The Italian grocery market has long been dominated by Coop Italia and CONAD, although the French retailers Auchan and Carrefour have built up a decent presence, the Selex buying group is another considerable presence and well-regarded supermarket chain Esselunga continues to attract legions of fans.
Discount – led notably by Lidl ad local rival Eurospin, continues to exert a significant impact, with Aldi hitting the ground running last year with market entry through the opening of over 50 stores.
Coop Italia, slightly ahead of CONAD in terms of revenue, is a retailer that I have admired for ages. Its key strengths lie in a formidable multi format strategy – encompassing hypermarkets, supermarkets, convenience, discount and online – and a really superb private label portfolio that covers off every conceivable niche.
Its stores are generally very well done. This store – a hypermarket that anchors a Milan shopping centre – was rather splendid. The non-food department comprised an impressive array of clothing and media, but it is in the food department where the retailer’s qualities shine through.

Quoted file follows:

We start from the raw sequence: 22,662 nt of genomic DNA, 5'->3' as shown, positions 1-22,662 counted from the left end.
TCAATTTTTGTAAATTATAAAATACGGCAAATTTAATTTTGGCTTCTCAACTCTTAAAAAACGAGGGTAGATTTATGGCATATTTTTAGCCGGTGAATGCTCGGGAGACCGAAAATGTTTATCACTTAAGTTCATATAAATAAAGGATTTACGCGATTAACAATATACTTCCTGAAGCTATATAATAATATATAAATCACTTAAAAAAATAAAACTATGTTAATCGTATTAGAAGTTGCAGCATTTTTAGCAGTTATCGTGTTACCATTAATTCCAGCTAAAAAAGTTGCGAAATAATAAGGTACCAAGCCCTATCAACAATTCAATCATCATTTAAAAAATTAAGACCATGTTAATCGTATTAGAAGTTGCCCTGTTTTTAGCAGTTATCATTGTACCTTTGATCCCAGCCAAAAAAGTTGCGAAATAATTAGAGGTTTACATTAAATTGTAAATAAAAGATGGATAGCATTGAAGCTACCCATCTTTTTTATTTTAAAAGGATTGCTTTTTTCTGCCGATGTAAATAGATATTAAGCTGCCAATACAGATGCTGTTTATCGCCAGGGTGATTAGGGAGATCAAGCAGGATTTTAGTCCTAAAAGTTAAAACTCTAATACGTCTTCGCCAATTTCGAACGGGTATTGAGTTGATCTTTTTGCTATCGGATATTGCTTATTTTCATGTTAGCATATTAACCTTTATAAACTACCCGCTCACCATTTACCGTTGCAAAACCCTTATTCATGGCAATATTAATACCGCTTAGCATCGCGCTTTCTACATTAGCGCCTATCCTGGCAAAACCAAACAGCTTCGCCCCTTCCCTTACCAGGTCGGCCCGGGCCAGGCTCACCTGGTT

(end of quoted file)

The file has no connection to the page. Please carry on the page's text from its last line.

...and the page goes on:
Fresh was done well: produce segued nicely into a very creditable array of meal solutions and ingredients – highlighting the premium PL range Fiorfiore – while the back wall hosted a great run of service counters including an excellent bakery and a lovely fish counter.
Service counters are very much in the news this week thanks to Tesco’s decision to close a batch in the UK, but it is very fair to suggest that shoppers are more enamoured by them in mainland Europe and consequently the retailers there do a cracking job of running them.
The chilled section was impressive. I’ve always been a fan of category segmentation and colour-coding, and this store deployed it well in categories like cheese and yoghurt, demystifying the ranges and making them incredibly easy to shop.
Promotions were executed very well across the store: some on dedicated fixtures with digital screens while others adopted a more typical position on gondola ends, such as a great example for Kinder Cards, a confection that is still scandalously unavailable in the UK.
With other nice touches like dispensers for PL washing detergent to minimise the use of plastic and a loyalty campaign that offered AquaAmici plush toys for kids, the overall experience was very positive indeed.
Bryan Roberts, Global Insights Director